Designer Clothes Instead Of Cats At Shaftesbury’s Newest Charity Shop

A shop selling second-hand designer clothes could draw style-conscious bargain hunters into town. The Dorset hospice charity, Julia’s House, which helps county children facing life-limiting conditions, is opening a new store on Shaftesbury High Street.

The animal welfare charity Cats Protection had previously announced their intention to trade from the unit, between Twarbers Barbers and the former Gilyard Scarth offices, but decided not to proceed.

ThisIsAlfred found out why the management of Julia’s House believe that they are offering shoppers something special. “We are very, very different to other charity shops and I’m hoping by the end of this week, people will be able to see some of the stock that we’ve got through the windows,” said Tracy Stanley, the area retail manager for Julia’s House.

“We certainly have a boutique retail feel. We’re very big on our children’s section, too. It is growing all the time. We have the most incredible designer outfits for children. We have quite a large men’s department with designer labels as well,” she said.

Tracy says every item on sale is second hand. Julia’s House don’t sell new goods. “Everything is pre-loved and everything’s been donated,” said Tracy. “But we’re very lucky with the items that we have donated to the shop. We share it across all of our shops.”

People often search through this charity shop’s rails and shelves looking for items from famous fashion houses. “We’ve had Armani. We’ve had Mulberry handbags. Loads. We are so lucky with the designer items that we get.”

Tracy believes that the carefully curated stock at Julia’s House shops means that they have regulars who travel around seeing what they can find. “They know exactly where to go. They know where the good donations are being dropped off,” said Tracy. “They are fully aware and they all come every single week.”

Only designer clothes, children’s toys and electricals will go on sale, but the charity will take all donations and decide whether to sell them or send them elsewhere. “We take everything. It depends on our shop as to where we will put the item,” said Tracy. “We always say to our customers donating something that if it is not fit for sale in our shop then we might send it off to a developing country. We also support the homeless. We will give our stock to them – gloves and hats and scarves.”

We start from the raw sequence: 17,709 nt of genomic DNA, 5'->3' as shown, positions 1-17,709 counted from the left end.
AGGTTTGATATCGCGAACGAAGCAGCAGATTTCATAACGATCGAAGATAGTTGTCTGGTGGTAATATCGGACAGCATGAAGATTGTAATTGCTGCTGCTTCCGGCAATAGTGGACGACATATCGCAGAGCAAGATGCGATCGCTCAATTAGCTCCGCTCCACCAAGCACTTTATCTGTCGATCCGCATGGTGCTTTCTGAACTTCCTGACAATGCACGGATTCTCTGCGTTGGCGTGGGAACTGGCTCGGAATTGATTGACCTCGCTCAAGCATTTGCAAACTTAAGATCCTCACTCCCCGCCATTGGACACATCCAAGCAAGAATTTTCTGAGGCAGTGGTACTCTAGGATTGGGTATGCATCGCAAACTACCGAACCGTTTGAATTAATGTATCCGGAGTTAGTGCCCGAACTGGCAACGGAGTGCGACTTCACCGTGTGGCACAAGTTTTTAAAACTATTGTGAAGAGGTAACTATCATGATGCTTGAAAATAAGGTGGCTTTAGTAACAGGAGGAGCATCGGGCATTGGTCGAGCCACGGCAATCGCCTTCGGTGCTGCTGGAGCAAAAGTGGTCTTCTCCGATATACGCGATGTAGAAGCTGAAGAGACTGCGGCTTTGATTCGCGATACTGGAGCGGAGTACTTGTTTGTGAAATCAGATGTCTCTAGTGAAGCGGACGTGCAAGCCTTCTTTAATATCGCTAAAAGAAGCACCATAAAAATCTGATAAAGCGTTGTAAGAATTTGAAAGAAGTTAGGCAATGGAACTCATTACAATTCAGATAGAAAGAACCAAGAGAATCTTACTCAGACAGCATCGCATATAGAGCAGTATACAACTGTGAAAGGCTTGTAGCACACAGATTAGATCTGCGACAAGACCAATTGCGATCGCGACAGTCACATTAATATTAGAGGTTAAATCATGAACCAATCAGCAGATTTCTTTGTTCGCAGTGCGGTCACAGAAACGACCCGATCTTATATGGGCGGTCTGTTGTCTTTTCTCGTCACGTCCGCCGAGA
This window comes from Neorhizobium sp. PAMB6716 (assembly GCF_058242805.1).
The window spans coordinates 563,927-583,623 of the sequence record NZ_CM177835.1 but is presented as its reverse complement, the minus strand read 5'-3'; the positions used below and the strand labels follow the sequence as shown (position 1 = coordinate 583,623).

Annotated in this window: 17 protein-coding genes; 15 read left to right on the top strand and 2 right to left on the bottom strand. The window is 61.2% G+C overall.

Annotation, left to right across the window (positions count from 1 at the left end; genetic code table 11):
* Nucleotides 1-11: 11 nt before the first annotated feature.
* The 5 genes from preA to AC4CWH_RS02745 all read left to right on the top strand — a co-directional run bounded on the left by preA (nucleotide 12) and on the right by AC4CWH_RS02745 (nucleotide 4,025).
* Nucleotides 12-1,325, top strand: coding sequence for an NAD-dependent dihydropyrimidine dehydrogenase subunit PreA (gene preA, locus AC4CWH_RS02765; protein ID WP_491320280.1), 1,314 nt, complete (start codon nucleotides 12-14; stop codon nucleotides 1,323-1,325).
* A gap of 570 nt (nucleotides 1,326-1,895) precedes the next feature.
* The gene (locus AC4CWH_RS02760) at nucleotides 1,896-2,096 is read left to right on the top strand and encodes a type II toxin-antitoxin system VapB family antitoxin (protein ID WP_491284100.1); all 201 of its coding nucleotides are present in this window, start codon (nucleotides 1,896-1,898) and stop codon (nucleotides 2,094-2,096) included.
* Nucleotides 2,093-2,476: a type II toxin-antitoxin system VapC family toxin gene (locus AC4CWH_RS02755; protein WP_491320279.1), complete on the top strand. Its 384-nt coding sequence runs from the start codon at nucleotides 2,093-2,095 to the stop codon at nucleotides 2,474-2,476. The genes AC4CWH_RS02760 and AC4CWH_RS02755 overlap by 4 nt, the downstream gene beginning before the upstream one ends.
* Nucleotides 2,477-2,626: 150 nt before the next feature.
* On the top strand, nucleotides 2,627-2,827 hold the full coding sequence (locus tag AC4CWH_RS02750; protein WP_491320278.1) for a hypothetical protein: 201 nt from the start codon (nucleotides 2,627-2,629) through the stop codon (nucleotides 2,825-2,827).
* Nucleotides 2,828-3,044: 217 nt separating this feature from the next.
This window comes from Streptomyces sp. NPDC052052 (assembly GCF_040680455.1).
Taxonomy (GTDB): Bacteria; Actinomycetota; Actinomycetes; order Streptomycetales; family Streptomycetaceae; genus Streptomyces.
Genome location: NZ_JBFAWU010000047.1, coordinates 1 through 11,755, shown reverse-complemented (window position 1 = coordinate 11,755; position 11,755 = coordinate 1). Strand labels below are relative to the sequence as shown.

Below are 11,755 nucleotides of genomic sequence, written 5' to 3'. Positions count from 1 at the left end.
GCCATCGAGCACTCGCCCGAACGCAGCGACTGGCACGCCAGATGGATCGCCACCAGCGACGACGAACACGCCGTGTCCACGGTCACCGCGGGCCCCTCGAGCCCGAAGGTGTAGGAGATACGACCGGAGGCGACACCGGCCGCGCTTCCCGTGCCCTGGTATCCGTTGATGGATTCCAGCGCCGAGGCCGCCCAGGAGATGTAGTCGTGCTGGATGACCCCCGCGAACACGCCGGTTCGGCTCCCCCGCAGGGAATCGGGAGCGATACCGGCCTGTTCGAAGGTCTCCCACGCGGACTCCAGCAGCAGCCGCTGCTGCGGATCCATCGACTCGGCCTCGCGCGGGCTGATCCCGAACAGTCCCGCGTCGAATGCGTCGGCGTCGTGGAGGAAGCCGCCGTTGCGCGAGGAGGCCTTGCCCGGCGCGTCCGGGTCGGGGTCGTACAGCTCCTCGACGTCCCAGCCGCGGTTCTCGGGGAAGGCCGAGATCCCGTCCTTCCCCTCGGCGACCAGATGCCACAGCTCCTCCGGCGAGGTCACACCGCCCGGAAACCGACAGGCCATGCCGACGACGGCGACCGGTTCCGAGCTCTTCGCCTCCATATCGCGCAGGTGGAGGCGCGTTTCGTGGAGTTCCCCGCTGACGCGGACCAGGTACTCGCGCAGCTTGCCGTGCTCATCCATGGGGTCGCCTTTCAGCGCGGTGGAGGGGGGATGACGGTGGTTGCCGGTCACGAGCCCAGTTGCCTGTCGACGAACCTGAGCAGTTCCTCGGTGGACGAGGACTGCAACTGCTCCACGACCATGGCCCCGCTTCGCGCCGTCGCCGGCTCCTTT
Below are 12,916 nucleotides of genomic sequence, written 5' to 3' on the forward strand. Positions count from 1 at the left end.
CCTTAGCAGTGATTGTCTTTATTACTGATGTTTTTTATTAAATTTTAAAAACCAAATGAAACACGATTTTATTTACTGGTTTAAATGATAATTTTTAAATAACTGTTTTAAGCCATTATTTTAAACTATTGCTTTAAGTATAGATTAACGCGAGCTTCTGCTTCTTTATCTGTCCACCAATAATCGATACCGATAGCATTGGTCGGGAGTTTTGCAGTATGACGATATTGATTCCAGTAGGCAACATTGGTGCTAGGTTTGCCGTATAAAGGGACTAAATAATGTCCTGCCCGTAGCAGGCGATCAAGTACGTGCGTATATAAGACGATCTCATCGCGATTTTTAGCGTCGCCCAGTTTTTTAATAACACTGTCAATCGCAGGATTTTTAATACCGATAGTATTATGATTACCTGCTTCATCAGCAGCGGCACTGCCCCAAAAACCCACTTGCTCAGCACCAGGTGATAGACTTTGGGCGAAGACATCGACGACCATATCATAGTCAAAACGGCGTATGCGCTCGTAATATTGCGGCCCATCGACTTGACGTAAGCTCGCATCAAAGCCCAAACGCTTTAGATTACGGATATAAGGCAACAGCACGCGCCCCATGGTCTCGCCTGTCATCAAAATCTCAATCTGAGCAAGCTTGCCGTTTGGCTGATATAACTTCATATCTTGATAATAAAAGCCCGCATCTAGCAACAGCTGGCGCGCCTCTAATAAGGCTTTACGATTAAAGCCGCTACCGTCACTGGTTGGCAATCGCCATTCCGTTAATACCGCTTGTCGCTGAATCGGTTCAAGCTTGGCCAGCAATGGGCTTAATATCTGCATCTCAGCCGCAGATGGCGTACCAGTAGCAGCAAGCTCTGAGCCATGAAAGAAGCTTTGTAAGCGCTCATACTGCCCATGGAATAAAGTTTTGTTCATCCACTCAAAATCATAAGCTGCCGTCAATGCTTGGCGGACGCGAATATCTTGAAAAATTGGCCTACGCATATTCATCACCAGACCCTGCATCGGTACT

Tracy adds that the charity also raises money for Monkey World, the primate sanctuary and rescue centre based near Wareham.

Julia’s House prepare to move in

Some Shaftesbury traders have voiced their dissatisfaction with what they believe to be unfair competition from charity shops. Those stores receive at least 80% business rates relief and they rely heavily on volunteer staff. But Tracy believes that more occupied shop units should benefit all retailers in town.

“I just think all competition is healthy competition. The more shops that you have in Shaftesbury, bringing customers into Shaftesbury, is great,” said Tracy. “For us it’s about sharing the love. We support all charities. We support all shops and we certainly want to be in Shaftesbury, within the town, and do the best job we possibly can for Shaftesbury.”

Julia’s House has hired its paid staff for their Shaftesbury shop and now they’re hoping to sign up more helpers. “We have recruited a manager and assistant manager and we’re always looking for volunteers. We have three drop-in sessions on the 7th of March, 13th of March and the19th of March. We welcome anybody to come along to the shop between the hours of 11am and 2pm. We’re desperately looking for as many volunteers as we can. We’ve already got two or three, but we would like 30 to 35 volunteers,” said Tracy.

The shop is expected to open at the end of next month. “We are opening at 10am on Friday 29th of March. Martin Edwards, our Chief Executive, will be opening the shop with one of our families from Shaftesbury – one of the children that we look after within the organisation.”

Cats Protection had previously announced their intention to open a shop at the site at 27 High Street. They applied to the Town Council for planning consent for a sign as recently as January. That request was turned down, as it was not considered ‘in-keeping’.

Cats Protection spokesperson, Helen Coen, emailed ThisIsAlfred last year to say that they would be opening in March or April. But last week Ms Coen wrote, “There were several parties interested in taking on the shop unit and, on this occasion, another charity was successful.”

“I do not know what happened with Cats Protection but we were just very lucky to have been offered the property,” said Tracy. “We have been looking for quite some time in Shaftesbury as we’ve had some incredible support here. We were very lucky and we snapped it up.”